sudo ln -sf /media/DATA/test /home/(mike)/test

Note: (mike) is username -use the right one.

Does that work?

The problem before was that when I clicked Properties, for any apparently 'symlinked folder', it only showed me 32GB of 40GB free (40GB = /home). Now it's showing 933.3GB of 983.4GB free , as it should because /media/DATA is a 1TB drive, so the symlinks between home/mike/folders and /media/DATA/folders are now in place, as the screenshot below shows:


If it's okay with you, I would like at some point, to write a tutorial (with screenshots & command line included) for the newbie section - symlinking to a separate data partition or physical drive is such a basic and very useful tool for several reasons. After struggling so much with it, I now feel the need to share what I've learned with others, particularly as I couldn't find any decent, easy-to-follow tutorial on the subject in our forum (in fact I found nothing at all)

I'm going to hold off marking this '[SOLVED]' for a day or so, just to verify that there are no wobbles with what's been set up.

Many thanks for your undying loyalty-to-the-cause here - your help is truly appreciated, though I think I badly frazzled a few brain cells in the process :rofl:

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Laptop (Asus G750JS) booted well initially today. However, subsequent boots were without success - black screen - maybe hardware issues ..? Not the first time this has happened, and not just with Manjaro.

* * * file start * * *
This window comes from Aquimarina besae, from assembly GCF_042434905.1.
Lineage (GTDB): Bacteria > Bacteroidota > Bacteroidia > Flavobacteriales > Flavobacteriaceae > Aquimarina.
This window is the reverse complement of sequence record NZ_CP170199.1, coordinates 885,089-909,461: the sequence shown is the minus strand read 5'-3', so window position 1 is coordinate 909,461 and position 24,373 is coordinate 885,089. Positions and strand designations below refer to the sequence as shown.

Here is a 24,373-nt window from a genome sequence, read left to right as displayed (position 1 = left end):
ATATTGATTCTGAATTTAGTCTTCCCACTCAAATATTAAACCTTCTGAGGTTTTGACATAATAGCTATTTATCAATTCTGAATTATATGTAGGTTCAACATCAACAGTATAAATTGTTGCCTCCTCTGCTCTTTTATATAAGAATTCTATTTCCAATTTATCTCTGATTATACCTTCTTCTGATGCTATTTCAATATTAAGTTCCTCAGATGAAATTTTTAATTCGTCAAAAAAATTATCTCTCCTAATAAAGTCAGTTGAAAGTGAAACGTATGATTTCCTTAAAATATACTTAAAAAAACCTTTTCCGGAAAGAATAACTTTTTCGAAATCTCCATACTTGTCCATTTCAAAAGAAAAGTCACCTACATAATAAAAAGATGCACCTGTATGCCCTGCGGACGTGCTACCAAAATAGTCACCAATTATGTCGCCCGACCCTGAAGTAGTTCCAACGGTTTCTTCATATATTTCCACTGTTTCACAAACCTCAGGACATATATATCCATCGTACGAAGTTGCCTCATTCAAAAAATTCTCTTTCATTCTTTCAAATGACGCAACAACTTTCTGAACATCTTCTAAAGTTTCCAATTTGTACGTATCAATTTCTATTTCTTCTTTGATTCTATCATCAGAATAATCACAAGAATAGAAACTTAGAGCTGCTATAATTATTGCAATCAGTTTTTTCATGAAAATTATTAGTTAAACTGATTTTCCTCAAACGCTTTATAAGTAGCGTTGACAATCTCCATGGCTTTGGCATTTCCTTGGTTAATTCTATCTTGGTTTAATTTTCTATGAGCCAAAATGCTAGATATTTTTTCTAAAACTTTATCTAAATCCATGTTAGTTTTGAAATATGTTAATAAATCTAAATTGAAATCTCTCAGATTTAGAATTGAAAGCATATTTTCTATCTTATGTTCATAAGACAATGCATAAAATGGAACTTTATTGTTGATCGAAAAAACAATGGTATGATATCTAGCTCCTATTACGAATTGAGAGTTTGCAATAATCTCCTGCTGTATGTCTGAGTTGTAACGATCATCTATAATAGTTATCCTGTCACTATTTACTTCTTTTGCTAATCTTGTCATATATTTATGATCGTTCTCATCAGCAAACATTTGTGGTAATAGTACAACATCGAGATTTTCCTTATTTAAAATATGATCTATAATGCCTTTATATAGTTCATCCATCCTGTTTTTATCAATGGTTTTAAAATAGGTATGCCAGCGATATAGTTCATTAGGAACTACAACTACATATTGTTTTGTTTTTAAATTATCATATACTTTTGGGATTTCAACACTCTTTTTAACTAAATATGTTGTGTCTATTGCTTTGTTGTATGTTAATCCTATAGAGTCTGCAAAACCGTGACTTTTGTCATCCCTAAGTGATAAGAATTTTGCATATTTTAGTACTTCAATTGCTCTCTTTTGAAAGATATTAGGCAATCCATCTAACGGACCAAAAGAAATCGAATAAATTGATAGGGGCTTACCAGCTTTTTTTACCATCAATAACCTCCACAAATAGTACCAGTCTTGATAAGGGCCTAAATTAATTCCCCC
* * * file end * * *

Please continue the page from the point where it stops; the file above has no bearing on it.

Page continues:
Went to PC Settings to see what's going on: OS-drive has disappeared from boot order list, the Data-only drive being 1st in the boot list, the DVD-drive 2nd. Therefore, the laptop is trying to boot from my data-drive!

This is a UEFI laptop (made 2014), but I've installed Manjaro-xfce on an MBR formatted disk with CMS (BIOS) enabled.

Maybe I should use a UEFI install (GPT formatted disk) for Manjaro (like the Win8.1 that came pre-installed with the laptop) and it might play better ... any thoughts on this are welcomed. I've done a UEFI install before with Ubuntu, so am familiar with procedure.

I don't like UEFI much as a technology, and it is with regret and some annoyance that I'm now feeling forced to use it ...

That's exactly the problem.

If you searched issues like this.
I've said so many times.
Do not mix uefi and bios-legacy
Do not mix gpt and msdos disk

And if you still want to continue with this , start a new topic.
It is not related to original topic.

This thread re. booting problems has now been transferred to a new topic at: